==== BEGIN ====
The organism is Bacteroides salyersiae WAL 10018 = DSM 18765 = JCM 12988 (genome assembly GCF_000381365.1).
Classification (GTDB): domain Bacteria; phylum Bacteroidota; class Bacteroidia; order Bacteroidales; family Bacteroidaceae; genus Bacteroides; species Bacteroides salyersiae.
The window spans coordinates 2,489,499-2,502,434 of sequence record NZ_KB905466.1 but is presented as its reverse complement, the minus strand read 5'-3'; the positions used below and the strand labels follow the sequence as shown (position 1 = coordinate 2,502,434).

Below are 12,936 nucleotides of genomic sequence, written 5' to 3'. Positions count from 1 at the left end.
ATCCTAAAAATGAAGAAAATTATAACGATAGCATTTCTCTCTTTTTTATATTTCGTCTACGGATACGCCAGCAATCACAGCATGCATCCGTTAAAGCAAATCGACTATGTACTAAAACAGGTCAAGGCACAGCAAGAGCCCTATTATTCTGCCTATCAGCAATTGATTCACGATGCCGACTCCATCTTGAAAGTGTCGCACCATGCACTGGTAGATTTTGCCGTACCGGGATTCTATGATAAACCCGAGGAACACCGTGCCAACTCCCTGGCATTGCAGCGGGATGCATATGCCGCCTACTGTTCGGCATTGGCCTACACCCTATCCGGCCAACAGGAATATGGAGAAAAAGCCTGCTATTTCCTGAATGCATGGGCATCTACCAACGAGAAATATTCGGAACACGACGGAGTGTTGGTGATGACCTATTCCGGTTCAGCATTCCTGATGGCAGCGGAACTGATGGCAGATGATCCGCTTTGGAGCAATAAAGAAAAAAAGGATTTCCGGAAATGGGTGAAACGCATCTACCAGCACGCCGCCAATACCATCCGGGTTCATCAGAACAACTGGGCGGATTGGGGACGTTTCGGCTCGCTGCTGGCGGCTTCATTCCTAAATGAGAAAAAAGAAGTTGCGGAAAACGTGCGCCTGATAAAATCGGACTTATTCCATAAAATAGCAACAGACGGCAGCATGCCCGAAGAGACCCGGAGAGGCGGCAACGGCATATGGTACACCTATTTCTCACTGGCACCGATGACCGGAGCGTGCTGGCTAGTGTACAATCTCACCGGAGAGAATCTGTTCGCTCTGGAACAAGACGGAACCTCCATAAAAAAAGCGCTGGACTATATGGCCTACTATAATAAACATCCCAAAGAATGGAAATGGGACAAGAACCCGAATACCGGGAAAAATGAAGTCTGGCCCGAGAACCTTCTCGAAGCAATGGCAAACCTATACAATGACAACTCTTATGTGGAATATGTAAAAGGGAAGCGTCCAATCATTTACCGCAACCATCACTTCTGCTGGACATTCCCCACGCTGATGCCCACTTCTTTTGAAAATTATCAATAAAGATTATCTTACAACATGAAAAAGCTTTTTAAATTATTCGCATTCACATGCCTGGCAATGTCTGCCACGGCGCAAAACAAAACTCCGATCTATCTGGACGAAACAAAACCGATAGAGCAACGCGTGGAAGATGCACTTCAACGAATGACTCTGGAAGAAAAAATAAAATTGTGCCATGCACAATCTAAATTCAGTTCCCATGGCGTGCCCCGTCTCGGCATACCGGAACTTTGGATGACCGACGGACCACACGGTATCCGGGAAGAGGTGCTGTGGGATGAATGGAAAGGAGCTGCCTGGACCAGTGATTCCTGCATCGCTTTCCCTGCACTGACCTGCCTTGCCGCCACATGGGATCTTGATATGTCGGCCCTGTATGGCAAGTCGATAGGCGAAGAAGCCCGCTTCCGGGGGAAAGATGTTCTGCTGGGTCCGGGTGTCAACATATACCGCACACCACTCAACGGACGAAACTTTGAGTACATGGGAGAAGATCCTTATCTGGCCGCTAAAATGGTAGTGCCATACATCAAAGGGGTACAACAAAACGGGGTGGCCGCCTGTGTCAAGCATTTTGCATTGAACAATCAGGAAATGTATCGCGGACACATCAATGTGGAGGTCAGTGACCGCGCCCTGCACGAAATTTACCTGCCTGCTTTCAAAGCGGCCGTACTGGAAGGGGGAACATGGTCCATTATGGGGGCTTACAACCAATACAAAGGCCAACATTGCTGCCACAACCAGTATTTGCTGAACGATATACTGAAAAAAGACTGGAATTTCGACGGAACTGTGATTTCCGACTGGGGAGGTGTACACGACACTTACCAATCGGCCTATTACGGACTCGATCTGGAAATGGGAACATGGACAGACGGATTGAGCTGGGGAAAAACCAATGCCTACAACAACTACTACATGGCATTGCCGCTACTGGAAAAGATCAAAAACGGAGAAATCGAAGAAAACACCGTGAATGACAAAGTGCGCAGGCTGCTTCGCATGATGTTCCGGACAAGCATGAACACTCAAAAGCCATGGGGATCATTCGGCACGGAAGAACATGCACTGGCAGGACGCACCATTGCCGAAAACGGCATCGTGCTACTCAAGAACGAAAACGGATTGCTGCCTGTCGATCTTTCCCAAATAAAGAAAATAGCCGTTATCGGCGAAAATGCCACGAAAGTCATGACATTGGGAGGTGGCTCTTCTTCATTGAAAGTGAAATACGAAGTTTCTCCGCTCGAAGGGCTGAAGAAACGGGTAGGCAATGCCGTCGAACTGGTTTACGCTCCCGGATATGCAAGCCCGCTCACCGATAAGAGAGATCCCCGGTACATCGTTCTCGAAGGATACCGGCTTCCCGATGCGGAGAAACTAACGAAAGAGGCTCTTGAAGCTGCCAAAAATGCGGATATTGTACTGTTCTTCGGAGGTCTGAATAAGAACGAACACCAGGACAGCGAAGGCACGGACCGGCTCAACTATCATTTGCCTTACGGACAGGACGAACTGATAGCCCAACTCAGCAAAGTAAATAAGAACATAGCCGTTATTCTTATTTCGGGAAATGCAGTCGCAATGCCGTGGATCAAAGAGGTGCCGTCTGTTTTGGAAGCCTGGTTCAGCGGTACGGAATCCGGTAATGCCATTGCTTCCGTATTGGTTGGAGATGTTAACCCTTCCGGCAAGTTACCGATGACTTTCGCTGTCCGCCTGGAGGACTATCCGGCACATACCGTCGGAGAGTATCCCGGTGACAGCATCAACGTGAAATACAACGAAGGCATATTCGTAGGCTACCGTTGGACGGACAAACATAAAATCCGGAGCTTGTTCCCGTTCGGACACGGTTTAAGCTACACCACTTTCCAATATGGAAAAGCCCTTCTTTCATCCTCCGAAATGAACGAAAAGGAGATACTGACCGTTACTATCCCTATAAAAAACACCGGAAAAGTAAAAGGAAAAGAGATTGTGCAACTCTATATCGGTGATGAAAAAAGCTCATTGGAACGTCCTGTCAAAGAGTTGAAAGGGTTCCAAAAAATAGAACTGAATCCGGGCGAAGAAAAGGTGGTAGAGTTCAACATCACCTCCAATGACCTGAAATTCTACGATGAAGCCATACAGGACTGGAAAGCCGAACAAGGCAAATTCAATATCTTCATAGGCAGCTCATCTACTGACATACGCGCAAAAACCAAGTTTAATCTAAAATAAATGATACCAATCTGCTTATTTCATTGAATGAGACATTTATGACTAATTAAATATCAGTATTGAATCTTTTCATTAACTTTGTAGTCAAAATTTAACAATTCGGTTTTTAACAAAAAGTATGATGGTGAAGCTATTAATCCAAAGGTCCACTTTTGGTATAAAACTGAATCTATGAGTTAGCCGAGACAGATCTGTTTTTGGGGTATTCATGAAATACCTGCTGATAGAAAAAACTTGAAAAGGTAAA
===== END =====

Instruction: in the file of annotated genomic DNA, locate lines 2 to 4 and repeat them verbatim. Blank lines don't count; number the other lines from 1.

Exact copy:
Classification (GTDB): domain Bacteria; phylum Bacteroidota; class Bacteroidia; order Bacteroidales; family Bacteroidaceae; genus Bacteroides; species Bacteroides salyersiae.
The window spans coordinates 2,489,499-2,502,434 of sequence record NZ_KB905466.1 but is presented as its reverse complement, the minus strand read 5'-3'; the positions used below and the strand labels follow the sequence as shown (position 1 = coordinate 2,502,434).

Below are 12,936 nucleotides of genomic sequence, written 5' to 3'. Positions count from 1 at the left end.